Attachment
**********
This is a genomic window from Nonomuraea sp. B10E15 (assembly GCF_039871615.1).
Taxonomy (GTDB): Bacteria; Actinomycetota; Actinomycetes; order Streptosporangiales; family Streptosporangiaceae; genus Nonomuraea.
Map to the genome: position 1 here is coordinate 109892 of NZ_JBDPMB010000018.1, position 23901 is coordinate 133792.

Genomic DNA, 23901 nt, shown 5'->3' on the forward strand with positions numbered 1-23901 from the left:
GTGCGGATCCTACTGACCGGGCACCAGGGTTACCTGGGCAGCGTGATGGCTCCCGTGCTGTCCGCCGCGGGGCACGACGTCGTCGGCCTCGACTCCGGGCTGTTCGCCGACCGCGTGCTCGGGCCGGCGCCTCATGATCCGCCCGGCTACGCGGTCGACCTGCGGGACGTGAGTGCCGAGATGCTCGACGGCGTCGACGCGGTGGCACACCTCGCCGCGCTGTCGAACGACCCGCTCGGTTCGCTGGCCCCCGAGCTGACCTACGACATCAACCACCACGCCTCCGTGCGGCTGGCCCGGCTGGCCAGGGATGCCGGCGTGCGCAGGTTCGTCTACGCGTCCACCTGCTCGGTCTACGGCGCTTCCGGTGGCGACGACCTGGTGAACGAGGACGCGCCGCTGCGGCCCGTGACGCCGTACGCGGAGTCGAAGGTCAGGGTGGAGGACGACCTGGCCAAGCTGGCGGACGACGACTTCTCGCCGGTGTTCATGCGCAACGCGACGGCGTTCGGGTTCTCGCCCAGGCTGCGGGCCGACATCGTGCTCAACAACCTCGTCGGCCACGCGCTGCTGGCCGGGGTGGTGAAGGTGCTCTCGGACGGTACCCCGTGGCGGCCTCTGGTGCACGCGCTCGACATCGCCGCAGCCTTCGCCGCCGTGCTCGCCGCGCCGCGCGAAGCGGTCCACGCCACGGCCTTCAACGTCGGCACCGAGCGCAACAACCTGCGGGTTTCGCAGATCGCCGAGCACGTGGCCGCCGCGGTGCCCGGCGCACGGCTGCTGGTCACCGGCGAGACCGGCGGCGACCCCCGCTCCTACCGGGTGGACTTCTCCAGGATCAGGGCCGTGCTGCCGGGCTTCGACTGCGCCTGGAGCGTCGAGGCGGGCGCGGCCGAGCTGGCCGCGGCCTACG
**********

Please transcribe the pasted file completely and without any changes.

This is a genomic window from Nonomuraea sp. B10E15 (assembly GCF_039871615.1).
Taxonomy (GTDB): Bacteria; Actinomycetota; Actinomycetes; order Streptosporangiales; family Streptosporangiaceae; genus Nonomuraea.
Map to the genome: position 1 here is coordinate 109892 of NZ_JBDPMB010000018.1, position 23901 is coordinate 133792.

Genomic DNA, 23901 nt, shown 5'->3' on the forward strand with positions numbered 1-23901 from the left:
GTGCGGATCCTACTGACCGGGCACCAGGGTTACCTGGGCAGCGTGATGGCTCCCGTGCTGTCCGCCGCGGGGCACGACGTCGTCGGCCTCGACTCCGGGCTGTTCGCCGACCGCGTGCTCGGGCCGGCGCCTCATGATCCGCCCGGCTACGCGGTCGACCTGCGGGACGTGAGTGCCGAGATGCTCGACGGCGTCGACGCGGTGGCACACCTCGCCGCGCTGTCGAACGACCCGCTCGGTTCGCTGGCCCCCGAGCTGACCTACGACATCAACCACCACGCCTCCGTGCGGCTGGCCCGGCTGGCCAGGGATGCCGGCGTGCGCAGGTTCGTCTACGCGTCCACCTGCTCGGTCTACGGCGCTTCCGGTGGCGACGACCTGGTGAACGAGGACGCGCCGCTGCGGCCCGTGACGCCGTACGCGGAGTCGAAGGTCAGGGTGGAGGACGACCTGGCCAAGCTGGCGGACGACGACTTCTCGCCGGTGTTCATGCGCAACGCGACGGCGTTCGGGTTCTCGCCCAGGCTGCGGGCCGACATCGTGCTCAACAACCTCGTCGGCCACGCGCTGCTGGCCGGGGTGGTGAAGGTGCTCTCGGACGGTACCCCGTGGCGGCCTCTGGTGCACGCGCTCGACATCGCCGCAGCCTTCGCCGCCGTGCTCGCCGCGCCGCGCGAAGCGGTCCACGCCACGGCCTTCAACGTCGGCACCGAGCGCAACAACCTGCGGGTTTCGCAGATCGCCGAGCACGTGGCCGCCGCGGTGCCCGGCGCACGGCTGCTGGTCACCGGCGAGACCGGCGGCGACCCCCGCTCCTACCGGGTGGACTTCTCCAGGATCAGGGCCGTGCTGCCGGGCTTCGACTGCGCCTGGAGCGTCGAGGCGGGCGCGGCCGAGCTGGCCGCGGCCTACG